Recently, a group of forward-looking thinkers compiled a list of catastrophes that could kill off 10 per cent or more of the human population within five years. This Gizmodo video explains how it could actually happen.
The UK-based Global Priorities Project released its report back in April, and it defined global catastrophic risks as "events or processes that would lead to the deaths of approximately a tenth of the world's population, or have a comparable impact." So a catastrophe like this wouldn't necessarily result in total human extinction, but it would make a pretty serious dent in world population.
The likeliest risks include nuclear war and pandemics (both natural and deliberately engineered), followed by disasters stemming from runaway climate change, geoengineering gone amok, and disruptions posed by artificial intelligence. The report also includes low-probability -- but high impact -- events, like asteroid impacts and supervolcanic eruptions. The authors conclude their report by proposing a number of solution, ranging from the proliferation of medicines through to internationally binding treaties.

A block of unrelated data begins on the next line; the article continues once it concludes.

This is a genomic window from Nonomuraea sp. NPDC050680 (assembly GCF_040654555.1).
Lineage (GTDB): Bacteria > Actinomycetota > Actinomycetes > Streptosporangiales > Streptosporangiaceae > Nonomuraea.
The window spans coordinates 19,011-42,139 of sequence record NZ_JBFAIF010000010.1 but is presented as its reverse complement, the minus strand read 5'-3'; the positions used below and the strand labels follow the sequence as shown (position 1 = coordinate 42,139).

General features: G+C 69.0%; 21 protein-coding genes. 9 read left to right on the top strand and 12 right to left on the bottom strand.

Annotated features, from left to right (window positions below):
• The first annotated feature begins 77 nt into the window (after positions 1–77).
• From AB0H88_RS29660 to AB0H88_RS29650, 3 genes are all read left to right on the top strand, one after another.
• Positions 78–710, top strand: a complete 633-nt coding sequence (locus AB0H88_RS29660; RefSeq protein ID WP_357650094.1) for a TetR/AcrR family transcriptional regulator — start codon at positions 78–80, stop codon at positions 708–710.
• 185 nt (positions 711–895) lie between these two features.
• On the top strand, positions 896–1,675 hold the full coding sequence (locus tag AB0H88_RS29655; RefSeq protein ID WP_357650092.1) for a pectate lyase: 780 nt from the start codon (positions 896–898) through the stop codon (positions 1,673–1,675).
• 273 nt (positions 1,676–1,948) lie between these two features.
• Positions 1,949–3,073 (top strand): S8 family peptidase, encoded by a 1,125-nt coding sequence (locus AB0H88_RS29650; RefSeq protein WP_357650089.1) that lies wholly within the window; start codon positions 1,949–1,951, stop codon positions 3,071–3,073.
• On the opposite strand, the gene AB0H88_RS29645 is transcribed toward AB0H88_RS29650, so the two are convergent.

It's a grim assessment, but at least it will allow us to prepare for such eventualities -- even if they're extremely unlikely to happen.